Some may claim that the Hitler-inspired teapot is a subtle, insidious, subconscious attack on our neat and tidy democracy, a way to sneakily embed totalitarianism into the thoughtless undercurrent of shapeable behavior. Except I’ve been interacting with people for decades now and they don’t seem to be quite aware of what’s plainly in front of their faces, by and large, much less a vague and ambiguous, stainless steel kitchen appliance subject to arbitrary and frivolous image associations. I have a hard time with conspiracy theories, or the rich idea that we only respond to vague shapes and shadows of the unconscious truths heaped upon us by whatever secret organization rules the world, and as such, I wasn’t sure what all the hullabaloo was about.
I myself have been studying the notorious tea kettle carefully for a few weeks now, in pictures, and the only discernible consequence is that I’ve been drinking way too much tea. I don’t think the kettle is a subconscious call to tyranny. In fact, I’m more convinced the tea kettle looks like the wholesome boy scout taking the oath for God and Country, to “help other people at all times, and to keep physically strong, mentally awake and morally un-gay, I mean straight. Straight. I said straight.”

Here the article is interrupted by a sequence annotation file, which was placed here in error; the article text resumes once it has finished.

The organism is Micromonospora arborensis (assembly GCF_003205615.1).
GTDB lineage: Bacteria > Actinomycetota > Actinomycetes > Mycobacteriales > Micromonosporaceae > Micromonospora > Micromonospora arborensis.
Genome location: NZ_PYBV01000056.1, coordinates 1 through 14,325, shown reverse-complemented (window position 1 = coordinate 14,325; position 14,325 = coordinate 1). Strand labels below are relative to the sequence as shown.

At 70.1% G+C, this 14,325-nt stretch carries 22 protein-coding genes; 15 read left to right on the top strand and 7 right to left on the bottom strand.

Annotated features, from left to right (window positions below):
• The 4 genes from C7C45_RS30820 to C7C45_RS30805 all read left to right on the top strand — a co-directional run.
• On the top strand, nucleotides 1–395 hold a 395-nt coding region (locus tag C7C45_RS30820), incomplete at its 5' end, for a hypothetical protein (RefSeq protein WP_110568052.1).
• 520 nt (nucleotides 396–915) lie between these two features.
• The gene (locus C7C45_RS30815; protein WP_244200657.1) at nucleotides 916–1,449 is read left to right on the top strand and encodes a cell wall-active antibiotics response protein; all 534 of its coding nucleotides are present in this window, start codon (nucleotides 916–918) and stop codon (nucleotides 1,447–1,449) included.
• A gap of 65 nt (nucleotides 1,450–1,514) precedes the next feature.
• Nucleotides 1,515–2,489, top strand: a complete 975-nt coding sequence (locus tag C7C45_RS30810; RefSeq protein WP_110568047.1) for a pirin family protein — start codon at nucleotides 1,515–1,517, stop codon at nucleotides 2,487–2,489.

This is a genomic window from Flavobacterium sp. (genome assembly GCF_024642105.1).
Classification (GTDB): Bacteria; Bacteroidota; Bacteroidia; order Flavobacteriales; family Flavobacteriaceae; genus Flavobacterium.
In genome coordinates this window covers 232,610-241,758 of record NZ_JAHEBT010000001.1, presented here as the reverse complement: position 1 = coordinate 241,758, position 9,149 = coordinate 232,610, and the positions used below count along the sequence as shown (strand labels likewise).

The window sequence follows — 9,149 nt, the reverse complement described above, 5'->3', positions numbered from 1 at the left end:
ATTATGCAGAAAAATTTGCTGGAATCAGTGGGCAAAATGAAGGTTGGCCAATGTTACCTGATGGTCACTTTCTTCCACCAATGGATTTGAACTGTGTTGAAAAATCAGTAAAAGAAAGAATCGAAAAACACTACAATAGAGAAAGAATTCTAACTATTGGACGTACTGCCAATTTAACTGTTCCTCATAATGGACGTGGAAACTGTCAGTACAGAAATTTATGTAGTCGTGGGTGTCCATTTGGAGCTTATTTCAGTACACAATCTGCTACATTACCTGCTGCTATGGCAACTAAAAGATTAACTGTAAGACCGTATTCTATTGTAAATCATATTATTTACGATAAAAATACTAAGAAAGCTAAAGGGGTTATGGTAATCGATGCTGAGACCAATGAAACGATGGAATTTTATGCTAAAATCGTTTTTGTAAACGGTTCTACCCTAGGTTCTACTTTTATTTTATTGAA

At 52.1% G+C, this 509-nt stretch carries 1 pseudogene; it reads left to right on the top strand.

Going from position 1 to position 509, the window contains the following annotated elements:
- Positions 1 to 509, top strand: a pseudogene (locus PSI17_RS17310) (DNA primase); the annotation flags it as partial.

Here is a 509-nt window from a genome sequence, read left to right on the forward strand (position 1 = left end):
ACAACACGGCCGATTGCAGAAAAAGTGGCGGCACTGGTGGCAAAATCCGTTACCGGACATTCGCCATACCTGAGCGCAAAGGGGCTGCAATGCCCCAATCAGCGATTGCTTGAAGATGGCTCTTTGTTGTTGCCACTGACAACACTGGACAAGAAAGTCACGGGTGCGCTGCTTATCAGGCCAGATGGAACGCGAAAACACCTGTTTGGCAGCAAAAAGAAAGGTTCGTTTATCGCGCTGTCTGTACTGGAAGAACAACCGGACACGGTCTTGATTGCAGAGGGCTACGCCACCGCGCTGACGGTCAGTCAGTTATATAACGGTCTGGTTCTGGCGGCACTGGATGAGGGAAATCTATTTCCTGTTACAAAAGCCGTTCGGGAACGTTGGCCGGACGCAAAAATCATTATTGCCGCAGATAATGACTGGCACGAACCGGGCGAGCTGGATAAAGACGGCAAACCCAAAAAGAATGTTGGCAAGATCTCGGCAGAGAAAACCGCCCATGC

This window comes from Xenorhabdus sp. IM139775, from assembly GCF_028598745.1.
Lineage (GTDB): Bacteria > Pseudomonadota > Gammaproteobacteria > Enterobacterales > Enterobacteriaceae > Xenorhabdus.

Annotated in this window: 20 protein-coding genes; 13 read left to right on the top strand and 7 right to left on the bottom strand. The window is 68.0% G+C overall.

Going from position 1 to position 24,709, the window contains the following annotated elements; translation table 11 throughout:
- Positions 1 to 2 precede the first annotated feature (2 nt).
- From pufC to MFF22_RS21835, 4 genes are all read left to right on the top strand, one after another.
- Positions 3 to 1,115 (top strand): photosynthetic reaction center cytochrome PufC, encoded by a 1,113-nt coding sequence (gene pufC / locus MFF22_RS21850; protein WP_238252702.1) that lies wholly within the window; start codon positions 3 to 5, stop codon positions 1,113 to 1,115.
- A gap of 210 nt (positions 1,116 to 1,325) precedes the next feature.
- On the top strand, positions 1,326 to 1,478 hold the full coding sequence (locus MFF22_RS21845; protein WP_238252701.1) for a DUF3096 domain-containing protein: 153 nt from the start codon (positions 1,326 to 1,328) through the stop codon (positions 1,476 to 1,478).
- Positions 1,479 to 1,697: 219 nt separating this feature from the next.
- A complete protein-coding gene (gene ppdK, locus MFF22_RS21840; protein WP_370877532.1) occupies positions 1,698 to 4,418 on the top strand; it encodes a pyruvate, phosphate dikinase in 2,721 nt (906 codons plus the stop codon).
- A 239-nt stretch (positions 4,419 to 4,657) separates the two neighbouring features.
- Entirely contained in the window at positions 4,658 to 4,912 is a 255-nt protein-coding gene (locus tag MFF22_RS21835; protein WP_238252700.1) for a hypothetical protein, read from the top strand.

Hmm. In light of the recent controversy, the Boy Scout oath may have to be modified a tiny bit, now that I’m reading into everything for buried significance. Morally upright? Morally scrupulous? Morally moral?
Man, I don’t know why but I’m craving a cup of tea.